Effective risk management underpins successful project delivery. Because risk is related to uncertainty, project risks always refers to a future event. So the time spent in the planning phase thinking about possible risks and how to deal with them will have a direct impact on your ability to monitor and control risk during project delivery. Risks are present in all projects regardless of their size and complexity and need to be appropriately managed. Simply hoping that something untoward won't happen isn't a good way to proactively manage risk.
Well, the process that is most widely used originates from an international standard on risk management and consists of six key steps:-
a) The first step is to understand the context of your project and to confirm your project objectives, thereby knowing what is to be achieved.
b) The second step is risk identification. Risk identification entails the identification of all risks that may impact on achieving your project objectives. It's always a good idea to include some experienced stakeholders together with your project team to help you identify potential risks.
c) The third step, in this process, requires you to undertake a risk assessment. This means that you will need to prioritise the risks by assessing their severity using a combination of both likelihood and the impact that each risk may have on your objectives should they eventuate. Bear in mind, some risks might appear to have a very low likelihood of occurring. But if they do occur, the impact might be catastrophic.
d) The fourth step is to consider and plan risk responses. This is the process where we develop risk response strategies that will aim to address the impact of major risks on the project objectives and your success criteria. Risks can be responded to in four ways. Risk can be accepted. Risk can be transferred to another party such as a contractor or client. Risk can be mitigated or reduced. Or risk can be avoided. Each of the specific risk responses should correspond with the priority and potential impact of the risk.
e) The fifth step requires you to monitor and review risks. Here you'll need to monitor the risks that have been identified to determine if they have occurred or not. If they have not yet occurred consider afresh whether the likelihood and impact may have changed since the last risk review. Any new risks should also be identified at this point. Remember, risk monitoring review is an ongoing process not a once off tick-the-box activity.
f) The final step of the risk management process is to communicate the outcomes to the relevant stakeholders to assist their decision making.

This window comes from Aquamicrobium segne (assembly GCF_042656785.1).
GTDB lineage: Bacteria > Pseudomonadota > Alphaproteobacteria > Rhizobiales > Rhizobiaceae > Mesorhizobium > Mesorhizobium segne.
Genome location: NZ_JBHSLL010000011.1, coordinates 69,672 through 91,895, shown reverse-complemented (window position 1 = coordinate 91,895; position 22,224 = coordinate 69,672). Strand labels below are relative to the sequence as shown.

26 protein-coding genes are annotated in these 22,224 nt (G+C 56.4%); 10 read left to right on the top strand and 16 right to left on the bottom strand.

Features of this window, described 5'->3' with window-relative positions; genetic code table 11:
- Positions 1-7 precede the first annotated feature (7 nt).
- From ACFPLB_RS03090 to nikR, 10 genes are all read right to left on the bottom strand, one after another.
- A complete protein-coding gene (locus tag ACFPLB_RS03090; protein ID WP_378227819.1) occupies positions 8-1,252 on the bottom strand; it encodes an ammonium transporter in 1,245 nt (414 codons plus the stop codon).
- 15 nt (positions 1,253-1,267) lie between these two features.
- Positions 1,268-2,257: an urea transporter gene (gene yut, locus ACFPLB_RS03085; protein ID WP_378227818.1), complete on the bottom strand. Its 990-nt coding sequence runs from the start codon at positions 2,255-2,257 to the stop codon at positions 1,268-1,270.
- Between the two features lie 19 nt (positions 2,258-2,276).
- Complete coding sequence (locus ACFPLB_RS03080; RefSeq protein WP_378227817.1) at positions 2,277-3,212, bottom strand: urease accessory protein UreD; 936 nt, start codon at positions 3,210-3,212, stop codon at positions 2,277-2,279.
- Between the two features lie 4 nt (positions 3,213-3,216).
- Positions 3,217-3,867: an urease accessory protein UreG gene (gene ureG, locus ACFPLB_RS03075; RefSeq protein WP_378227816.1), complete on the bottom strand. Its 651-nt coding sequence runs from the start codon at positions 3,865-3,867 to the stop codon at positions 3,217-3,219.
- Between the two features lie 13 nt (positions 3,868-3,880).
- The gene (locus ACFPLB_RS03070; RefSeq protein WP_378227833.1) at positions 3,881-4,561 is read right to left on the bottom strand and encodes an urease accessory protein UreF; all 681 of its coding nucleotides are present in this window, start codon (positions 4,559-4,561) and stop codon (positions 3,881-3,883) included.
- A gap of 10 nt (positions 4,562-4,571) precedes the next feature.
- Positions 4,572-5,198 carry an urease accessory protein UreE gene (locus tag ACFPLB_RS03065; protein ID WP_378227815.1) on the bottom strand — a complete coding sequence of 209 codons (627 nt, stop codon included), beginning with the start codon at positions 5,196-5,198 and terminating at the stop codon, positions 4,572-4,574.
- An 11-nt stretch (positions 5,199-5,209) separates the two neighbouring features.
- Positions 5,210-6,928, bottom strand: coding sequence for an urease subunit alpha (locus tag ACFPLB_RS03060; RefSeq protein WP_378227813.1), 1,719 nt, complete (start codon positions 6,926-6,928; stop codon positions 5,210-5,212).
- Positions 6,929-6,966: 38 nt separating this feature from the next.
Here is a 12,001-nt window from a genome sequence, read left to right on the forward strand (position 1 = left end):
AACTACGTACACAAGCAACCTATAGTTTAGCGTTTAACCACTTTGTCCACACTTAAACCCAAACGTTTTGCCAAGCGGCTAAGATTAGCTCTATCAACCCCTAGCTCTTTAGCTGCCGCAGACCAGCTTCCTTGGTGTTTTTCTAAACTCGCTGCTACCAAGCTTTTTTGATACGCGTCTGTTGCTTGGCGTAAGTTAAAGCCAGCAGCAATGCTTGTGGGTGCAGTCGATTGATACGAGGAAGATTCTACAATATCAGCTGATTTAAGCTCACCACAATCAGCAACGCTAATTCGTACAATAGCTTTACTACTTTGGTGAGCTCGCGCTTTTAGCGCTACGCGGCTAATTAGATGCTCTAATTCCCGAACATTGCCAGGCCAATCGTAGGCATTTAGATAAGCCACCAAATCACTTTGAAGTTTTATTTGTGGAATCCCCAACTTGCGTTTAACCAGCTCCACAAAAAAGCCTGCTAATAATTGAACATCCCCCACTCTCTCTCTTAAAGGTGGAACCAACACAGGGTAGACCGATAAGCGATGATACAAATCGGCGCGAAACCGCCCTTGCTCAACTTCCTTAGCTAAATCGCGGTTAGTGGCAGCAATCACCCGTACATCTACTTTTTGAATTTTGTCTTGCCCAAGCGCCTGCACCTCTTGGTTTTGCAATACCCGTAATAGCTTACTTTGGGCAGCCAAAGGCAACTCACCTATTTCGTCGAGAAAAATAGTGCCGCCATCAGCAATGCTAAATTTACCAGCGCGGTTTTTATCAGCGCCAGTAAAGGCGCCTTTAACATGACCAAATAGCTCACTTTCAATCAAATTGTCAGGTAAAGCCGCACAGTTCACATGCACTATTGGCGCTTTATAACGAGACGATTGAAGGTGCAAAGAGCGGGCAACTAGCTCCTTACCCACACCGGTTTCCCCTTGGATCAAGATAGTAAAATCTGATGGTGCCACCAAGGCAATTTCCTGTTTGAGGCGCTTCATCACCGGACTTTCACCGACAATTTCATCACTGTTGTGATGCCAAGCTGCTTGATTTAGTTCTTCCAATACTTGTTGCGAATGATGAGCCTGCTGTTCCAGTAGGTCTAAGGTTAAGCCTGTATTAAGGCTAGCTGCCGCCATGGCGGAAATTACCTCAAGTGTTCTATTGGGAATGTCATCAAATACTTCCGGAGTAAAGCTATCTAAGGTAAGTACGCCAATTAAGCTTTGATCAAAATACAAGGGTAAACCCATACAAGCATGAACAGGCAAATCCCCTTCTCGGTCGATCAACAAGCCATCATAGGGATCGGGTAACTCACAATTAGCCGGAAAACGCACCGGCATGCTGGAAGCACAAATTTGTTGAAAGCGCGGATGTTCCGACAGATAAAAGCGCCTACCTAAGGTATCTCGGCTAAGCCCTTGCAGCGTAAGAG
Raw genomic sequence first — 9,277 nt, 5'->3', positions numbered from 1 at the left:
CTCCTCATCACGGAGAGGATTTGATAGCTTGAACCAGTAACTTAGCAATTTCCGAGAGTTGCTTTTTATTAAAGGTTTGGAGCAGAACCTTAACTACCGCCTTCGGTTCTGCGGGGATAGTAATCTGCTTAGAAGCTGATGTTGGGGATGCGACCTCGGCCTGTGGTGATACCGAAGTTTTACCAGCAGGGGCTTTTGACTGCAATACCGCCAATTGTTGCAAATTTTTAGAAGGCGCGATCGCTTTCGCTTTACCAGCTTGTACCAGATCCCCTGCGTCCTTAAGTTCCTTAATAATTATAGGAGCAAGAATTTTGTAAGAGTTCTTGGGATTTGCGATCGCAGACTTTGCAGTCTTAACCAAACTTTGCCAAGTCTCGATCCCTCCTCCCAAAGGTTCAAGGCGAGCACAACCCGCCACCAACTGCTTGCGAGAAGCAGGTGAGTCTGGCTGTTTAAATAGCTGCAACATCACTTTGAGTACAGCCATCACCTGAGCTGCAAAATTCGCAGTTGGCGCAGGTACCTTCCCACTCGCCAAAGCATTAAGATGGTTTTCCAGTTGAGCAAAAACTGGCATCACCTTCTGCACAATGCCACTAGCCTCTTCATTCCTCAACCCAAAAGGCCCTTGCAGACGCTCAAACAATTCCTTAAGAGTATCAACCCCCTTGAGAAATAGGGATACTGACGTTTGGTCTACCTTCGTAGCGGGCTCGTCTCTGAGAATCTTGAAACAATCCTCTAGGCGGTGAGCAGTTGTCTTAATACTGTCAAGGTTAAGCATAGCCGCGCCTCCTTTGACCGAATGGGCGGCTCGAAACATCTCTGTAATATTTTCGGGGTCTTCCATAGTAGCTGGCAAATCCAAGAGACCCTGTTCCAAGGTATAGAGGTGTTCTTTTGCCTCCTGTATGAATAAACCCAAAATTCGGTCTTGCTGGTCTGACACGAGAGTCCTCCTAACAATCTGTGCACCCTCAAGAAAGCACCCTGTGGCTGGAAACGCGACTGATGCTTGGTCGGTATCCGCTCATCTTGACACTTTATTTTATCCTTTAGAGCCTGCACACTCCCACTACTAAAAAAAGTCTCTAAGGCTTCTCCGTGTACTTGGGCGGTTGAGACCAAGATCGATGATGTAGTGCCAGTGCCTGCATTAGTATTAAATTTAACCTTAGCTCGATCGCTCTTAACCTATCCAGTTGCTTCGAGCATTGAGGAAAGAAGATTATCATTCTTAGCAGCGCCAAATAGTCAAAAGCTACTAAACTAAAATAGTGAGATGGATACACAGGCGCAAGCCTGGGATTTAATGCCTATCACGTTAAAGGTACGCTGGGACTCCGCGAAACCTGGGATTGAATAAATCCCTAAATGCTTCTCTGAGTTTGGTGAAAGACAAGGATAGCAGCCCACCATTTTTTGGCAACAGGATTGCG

Well, let's see if we can contextualise the process by examining how risk may impact Ann's wedding planning project. There's a whole range of issues that may impact the event Ann is planning. So she will need to identify and assess potential risks and then consider appropriate risk responses. Based on Ann's experience, she'll already be aware of many of the typical risks that are likely to occur such as unfavourable weather on the day. And then there are some risks that even an experienced event manager like Ann would be difficult to anticipate, such as the bride or groom getting cold feet on the big day. These are examples of different risks for which Ann will need to identify, assess and develop risk responses to. By following the risk management process, Ann is able to control, reduce, and possibly avoid the impact of these risks through developing risk contingencies or fallback options. Although Ann is the wedding planner, her business model relies on outsourcing many of the activities that she is responsible for.
These outsourced activities include the making of the wedding dress, arranging the catering, making the wedding cake, the flower arrangements, and all other decorations at the venue. Managing suppliers and contractors -- also known as procurement -- therefore poses another area of potential risk for Ann. Whenever there is a dependence on external suppliers, the possibility exists that one or more of these suppliers may not fulfil the deliverables on time or at the specified cost. Ann's response might be to put some contingencies in place in case one or more of these suppliers do not complete their required deliverables on schedule. A contingency example in this instance might be bringing the due date forward for suppliers, such as the wedding dress and the wedding cake, to ensure they complete what is required well before the actual date of the wedding. It is wise for any project manager to build in a buffer period to consolidate any external supply deliverables before the date they are required in the project.
This is even more so when the specific deliverable has a knock-on effect, in other words, when one activity is dependent on another being completed, thus causing delays on the critical path. Clearly, Ann will benefit by using a systematic approach to ensure her risk management plan is sufficiently robust. To wrap this up then, make sure you take enough time to identify the risks in your project, both those that you can and those that you cannot control. Second, assess the likelihood and impact of the risk occurring and the impact on your project if the risk does occur. And finally, put a strategy in place for each risk by deciding whether you are prepared to accept the risk, transfer the risk, reduce the risk, or avoid the risk entirely.
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